Set in Pioneer Courthouse Square, Back to Back Theater's "Small Metal Objects" is a fairly minimalistic piece – two guys stroll the square talking about life and their relationship. A third person comes along to interject a small amount of drama and the piece builds slightly, only to reach an anti-climax. There aren't many highs and lows to the piece; it's all fairly mundane. The fairly simple interaction is heightened as each actor is impeccably mic'd and the audience, equipped with high-end head phones, can hear every single word no matter where the actors are located in the square. It's an odd experience watching a piece of theater where the actor's audio sounds so close. In this piece this intimate audio experience is even more odd as it's so clearly intertwined with a very public space in which the actors perform. In addition to the dialog, music is mixed over the headphones creating the real mood and the tension of the performance.
The real magic of Small Metal Objects is the slight of hand that Back to Back Theater does, duping the audience into thinking that they are the observers when in fact they are the show. Sitting in a confined and clearly marked space above the square, wearing big silver headphones, it's the audience that are the "small metal objects". We are the ones really on display and the actors who walk the square are nearly invisible to people who pass through the square. It's a fairly brilliant inversion and quite effectively challenges the very notion of what performance and theater are. The downside of this is that the piece is pretty much a one trick pony. Once you realize the trick there's little else to hang on to. There are some nuggets narratively in Small Metal Objects and the two main characters are compelling, but it has the potential to be even better. Back to Back could have delivered a one-two punch with a piece that both challenges the concept of performance and has stronger narrative elements. It's an opportunity missed, but not enough to prevent me from recommending the show.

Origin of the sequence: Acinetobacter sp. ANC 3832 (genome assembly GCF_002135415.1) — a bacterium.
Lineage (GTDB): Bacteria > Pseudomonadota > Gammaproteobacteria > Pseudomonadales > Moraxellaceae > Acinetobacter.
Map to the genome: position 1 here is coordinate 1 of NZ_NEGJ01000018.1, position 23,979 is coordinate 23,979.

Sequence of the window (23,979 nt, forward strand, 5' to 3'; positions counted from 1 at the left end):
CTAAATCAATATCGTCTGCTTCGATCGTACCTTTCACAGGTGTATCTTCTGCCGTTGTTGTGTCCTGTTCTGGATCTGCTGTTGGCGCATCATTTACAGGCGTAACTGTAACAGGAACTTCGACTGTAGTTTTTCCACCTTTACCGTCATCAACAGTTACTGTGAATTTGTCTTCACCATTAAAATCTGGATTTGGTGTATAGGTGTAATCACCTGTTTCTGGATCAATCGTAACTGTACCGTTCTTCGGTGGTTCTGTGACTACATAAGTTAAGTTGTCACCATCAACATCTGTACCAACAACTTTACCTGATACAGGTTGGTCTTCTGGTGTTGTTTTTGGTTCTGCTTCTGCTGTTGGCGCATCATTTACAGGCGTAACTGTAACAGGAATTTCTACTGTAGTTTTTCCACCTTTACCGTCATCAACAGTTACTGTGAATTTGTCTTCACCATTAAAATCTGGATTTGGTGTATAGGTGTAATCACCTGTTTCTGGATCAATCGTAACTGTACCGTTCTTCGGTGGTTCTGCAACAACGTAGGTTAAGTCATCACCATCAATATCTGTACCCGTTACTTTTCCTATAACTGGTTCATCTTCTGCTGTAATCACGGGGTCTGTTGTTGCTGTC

I applaud Back to Back Theater for so skillfully challenging the core concept of performance. Technically the show was impeccable, but with a stronger narrative it could have been even better.
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